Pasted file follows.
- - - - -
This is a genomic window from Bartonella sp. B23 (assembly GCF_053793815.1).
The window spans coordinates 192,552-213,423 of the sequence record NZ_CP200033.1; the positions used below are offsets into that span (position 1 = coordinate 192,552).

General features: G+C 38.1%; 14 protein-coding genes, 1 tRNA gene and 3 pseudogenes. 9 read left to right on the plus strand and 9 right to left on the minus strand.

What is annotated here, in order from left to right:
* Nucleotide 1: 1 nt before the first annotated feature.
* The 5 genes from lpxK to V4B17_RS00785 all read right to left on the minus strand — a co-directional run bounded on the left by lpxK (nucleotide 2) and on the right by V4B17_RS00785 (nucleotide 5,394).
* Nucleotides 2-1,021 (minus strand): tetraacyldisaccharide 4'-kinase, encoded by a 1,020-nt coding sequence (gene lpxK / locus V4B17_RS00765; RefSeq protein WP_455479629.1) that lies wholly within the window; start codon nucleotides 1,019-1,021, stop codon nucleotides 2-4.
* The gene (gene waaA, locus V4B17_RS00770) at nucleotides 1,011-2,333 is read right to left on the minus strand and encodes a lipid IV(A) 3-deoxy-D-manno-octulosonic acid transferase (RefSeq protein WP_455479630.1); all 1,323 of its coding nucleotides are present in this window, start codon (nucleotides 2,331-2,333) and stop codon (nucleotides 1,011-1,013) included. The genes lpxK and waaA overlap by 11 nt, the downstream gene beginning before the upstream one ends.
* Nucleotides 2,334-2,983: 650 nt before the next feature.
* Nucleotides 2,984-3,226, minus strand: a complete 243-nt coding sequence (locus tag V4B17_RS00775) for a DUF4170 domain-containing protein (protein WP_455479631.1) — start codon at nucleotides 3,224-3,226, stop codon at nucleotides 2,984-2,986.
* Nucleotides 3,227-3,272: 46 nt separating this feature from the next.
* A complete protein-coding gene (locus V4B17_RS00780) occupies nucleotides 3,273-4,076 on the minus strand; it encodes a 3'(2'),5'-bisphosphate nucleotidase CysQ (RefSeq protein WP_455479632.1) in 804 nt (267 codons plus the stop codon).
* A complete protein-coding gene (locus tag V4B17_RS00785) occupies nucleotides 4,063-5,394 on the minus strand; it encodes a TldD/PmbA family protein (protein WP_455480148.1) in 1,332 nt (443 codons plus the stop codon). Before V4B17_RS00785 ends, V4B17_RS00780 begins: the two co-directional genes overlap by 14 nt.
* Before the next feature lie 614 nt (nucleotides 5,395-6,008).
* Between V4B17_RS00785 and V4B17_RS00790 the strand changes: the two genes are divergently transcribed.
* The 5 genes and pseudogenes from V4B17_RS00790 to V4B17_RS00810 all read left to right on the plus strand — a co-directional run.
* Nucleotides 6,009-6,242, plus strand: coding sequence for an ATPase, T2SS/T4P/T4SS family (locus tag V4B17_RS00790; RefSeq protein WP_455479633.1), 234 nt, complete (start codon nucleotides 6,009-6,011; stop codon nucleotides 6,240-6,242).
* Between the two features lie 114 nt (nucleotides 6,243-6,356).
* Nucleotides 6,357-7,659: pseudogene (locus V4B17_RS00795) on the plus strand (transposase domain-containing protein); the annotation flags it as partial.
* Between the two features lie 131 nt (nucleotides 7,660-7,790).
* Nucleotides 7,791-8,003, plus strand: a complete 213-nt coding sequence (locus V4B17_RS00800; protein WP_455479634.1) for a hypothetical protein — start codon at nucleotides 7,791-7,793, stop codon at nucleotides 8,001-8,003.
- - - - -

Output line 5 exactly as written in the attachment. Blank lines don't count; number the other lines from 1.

* Nucleotide 1: 1 nt before the first annotated feature.